THE last census will always be remembered in the Riverina if for no other reason than the electorate earned The DA’s headline, “In God’s own country”, a reference to the 80.8 percentage of people who said they were Christians in comparison to the national average which had fallen to 52 per cent from 88 in 1966.
It was a census that began with a bang when the computer system collapsed which thrust the Member for Riverina, Michael McCormack, into the firing line as the minister responsible for managing the event; however, it has been the religious connotations since which has had the media producing, as the veteran News Limited journalist, Paul Kelly, described as “a litany of words”.
In one of his most poignant columns, Kelly wrote that the past decade had witnessed a shattering of trust across the Western world including Australia between the people on one hand and politicians and elites on the other. “This dysfunction in Australia has multiple causes within politics itself (such as) the identity crisis of the major parties, the rise of negative politics, a self-interested Senate, leadership failures and internal disunity”. Kelly is not wrong. Readers each week reach this column with their concerns about where our world is headed. A sample: “For so many years I thought they were honourable people who were in parliament but no more, they couldn’t care less about the country; the real issue is themselves; then this, “the word ‘compromise’ is destroying democracy, the word ‘principle’ doesn’t get a mention”.
Another from yesterday’s mailbag: “Sadly this topic seems to be lost on most people these days; nobody wants to look up long enough from their tech obsessions to see that the world around them is changing so rapidly that it will soon be unrecognisable. Only once it is lost will they begin to lament”.
Back to Kelly who argued there was a deeper problem: “Something more profound has gone wrong. The sense of a community of shared values is disintegrating. The most fundamental norms, accepted for centuries, are now falling apart as disputes erupt about family, education, gender, sexuality, marriage, tradition, patriotism, life and death”. Kelly might have added, law and order.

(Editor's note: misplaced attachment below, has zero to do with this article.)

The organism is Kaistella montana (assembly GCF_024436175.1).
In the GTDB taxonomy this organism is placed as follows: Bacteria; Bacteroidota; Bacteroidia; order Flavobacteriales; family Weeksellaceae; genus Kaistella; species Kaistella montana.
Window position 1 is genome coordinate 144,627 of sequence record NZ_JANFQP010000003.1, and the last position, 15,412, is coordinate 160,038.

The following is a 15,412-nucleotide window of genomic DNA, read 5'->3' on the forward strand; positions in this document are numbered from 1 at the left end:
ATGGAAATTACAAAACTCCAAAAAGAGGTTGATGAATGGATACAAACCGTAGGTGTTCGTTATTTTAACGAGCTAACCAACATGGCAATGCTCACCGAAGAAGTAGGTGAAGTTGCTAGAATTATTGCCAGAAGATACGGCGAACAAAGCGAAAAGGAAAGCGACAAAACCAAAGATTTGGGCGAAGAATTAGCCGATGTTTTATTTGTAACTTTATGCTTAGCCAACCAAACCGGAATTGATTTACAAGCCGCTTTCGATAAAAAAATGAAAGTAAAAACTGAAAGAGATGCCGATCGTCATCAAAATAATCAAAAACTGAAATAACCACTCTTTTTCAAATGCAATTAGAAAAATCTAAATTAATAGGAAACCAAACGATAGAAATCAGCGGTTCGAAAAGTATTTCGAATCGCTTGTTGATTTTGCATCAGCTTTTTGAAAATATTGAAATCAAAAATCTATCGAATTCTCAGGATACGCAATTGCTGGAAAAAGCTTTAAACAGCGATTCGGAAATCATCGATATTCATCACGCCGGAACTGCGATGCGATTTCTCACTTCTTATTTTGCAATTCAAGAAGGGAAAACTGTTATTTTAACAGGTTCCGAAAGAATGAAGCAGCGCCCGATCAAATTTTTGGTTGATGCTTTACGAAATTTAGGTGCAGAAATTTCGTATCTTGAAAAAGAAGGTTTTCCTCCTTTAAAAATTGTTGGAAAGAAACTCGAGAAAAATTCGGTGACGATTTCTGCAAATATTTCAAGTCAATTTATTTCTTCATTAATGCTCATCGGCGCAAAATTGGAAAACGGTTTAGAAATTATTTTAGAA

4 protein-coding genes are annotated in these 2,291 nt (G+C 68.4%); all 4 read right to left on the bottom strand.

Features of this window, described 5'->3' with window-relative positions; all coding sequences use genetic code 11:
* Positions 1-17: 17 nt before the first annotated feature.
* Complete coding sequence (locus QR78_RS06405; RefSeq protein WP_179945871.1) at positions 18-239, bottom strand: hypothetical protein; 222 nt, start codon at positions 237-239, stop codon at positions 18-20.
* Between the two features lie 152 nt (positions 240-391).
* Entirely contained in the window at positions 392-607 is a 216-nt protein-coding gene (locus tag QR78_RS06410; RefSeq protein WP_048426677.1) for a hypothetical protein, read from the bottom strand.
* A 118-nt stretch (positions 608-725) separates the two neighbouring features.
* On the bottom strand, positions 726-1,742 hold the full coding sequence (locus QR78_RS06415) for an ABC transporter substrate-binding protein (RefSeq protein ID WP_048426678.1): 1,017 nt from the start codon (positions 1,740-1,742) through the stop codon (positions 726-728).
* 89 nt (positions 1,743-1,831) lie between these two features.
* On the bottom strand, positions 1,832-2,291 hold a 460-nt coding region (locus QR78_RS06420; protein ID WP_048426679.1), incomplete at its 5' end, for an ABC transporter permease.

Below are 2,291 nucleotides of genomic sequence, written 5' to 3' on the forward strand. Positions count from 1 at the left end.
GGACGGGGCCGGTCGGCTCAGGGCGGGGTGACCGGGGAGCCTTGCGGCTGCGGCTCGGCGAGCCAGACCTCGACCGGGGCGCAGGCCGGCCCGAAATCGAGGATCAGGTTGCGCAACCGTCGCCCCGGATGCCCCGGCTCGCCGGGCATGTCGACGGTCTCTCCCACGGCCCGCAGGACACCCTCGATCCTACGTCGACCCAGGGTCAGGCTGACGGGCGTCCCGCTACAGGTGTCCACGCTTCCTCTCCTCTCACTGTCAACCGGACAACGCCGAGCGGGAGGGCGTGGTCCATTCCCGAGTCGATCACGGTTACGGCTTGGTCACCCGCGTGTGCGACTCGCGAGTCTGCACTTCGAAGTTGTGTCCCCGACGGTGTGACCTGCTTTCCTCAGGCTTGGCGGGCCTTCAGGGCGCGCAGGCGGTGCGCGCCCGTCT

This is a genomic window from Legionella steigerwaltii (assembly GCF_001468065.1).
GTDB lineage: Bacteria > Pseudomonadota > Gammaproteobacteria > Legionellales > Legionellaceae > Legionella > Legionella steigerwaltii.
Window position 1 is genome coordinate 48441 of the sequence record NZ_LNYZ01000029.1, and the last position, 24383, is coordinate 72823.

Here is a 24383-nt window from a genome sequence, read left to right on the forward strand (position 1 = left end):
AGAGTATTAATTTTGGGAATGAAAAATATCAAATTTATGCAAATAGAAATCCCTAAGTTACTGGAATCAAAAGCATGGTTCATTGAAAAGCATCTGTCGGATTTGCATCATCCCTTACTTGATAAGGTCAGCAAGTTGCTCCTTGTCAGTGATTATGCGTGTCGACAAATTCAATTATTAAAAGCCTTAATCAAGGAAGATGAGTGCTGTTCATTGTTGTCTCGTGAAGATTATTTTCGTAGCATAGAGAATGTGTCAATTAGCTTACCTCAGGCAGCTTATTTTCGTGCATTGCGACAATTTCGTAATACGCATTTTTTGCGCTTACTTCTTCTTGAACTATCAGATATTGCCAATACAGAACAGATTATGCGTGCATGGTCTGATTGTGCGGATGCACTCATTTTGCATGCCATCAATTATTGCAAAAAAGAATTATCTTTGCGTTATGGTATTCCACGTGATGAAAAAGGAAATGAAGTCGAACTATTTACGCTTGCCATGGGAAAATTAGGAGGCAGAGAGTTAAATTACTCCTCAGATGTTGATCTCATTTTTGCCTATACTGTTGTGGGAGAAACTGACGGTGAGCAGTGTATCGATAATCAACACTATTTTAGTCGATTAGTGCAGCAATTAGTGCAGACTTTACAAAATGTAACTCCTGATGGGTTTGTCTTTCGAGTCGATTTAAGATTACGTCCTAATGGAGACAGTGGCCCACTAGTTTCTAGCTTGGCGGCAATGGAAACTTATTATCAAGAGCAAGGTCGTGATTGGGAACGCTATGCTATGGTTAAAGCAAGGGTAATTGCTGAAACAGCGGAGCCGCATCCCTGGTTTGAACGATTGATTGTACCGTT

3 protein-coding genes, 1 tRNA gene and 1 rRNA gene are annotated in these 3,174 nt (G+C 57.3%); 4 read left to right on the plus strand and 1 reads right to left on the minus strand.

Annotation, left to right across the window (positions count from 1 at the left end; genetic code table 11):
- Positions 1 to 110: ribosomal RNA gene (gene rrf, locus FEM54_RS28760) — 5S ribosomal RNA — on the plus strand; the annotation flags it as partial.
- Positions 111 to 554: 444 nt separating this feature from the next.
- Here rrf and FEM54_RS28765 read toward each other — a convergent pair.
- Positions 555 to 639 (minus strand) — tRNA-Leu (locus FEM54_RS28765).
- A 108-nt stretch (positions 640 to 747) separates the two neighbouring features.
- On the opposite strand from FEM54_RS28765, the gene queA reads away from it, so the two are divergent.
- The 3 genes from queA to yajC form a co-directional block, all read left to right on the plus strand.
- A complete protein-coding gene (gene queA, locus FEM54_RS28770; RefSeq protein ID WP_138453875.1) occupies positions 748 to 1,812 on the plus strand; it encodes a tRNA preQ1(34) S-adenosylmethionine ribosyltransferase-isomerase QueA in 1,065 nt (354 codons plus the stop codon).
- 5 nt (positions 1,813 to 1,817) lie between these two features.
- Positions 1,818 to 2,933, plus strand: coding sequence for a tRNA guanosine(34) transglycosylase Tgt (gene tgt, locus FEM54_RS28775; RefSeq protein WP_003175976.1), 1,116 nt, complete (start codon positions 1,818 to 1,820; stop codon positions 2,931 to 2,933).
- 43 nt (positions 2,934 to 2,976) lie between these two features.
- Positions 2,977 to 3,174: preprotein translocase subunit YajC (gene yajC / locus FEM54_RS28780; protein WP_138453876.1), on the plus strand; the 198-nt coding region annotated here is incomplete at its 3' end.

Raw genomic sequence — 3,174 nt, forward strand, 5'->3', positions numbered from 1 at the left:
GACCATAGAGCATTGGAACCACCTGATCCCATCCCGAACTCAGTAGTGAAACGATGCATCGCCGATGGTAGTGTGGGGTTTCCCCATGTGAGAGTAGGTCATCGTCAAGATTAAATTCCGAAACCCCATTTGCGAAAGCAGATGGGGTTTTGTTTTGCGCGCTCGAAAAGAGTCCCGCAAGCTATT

Interestingly, while the census has evoked a tsunami of articles, especially in relation to religious, political and social values, little comment has been made about many aspects of social media which has hardly been a catalyst for raising the bar of “civic virtue, institutional authority, trust and common community purpose”, to which Kelly also referred.
THERE were two comments in The DA’s report this week about restructuring regional police commands that bear comment. One said the Premier had expressed sympathy with Junee people for the shortage of officers; that’s no comfort at all in a town with one of the state’s biggest prisons and confirms most politicians have no idea what’s going on.
The other was by Daryl Maguire, who was probably right when he said Wagga needed at least five more officers right now. A second station would not hurt, either. But what the state needs is more police on the beat in all patrols; hard-nosed crime enforcement officers; judges and magistrates prepared to inflict maximum sentences and more jails to put the villains in. Sometimes, Premier, the old ways are the best.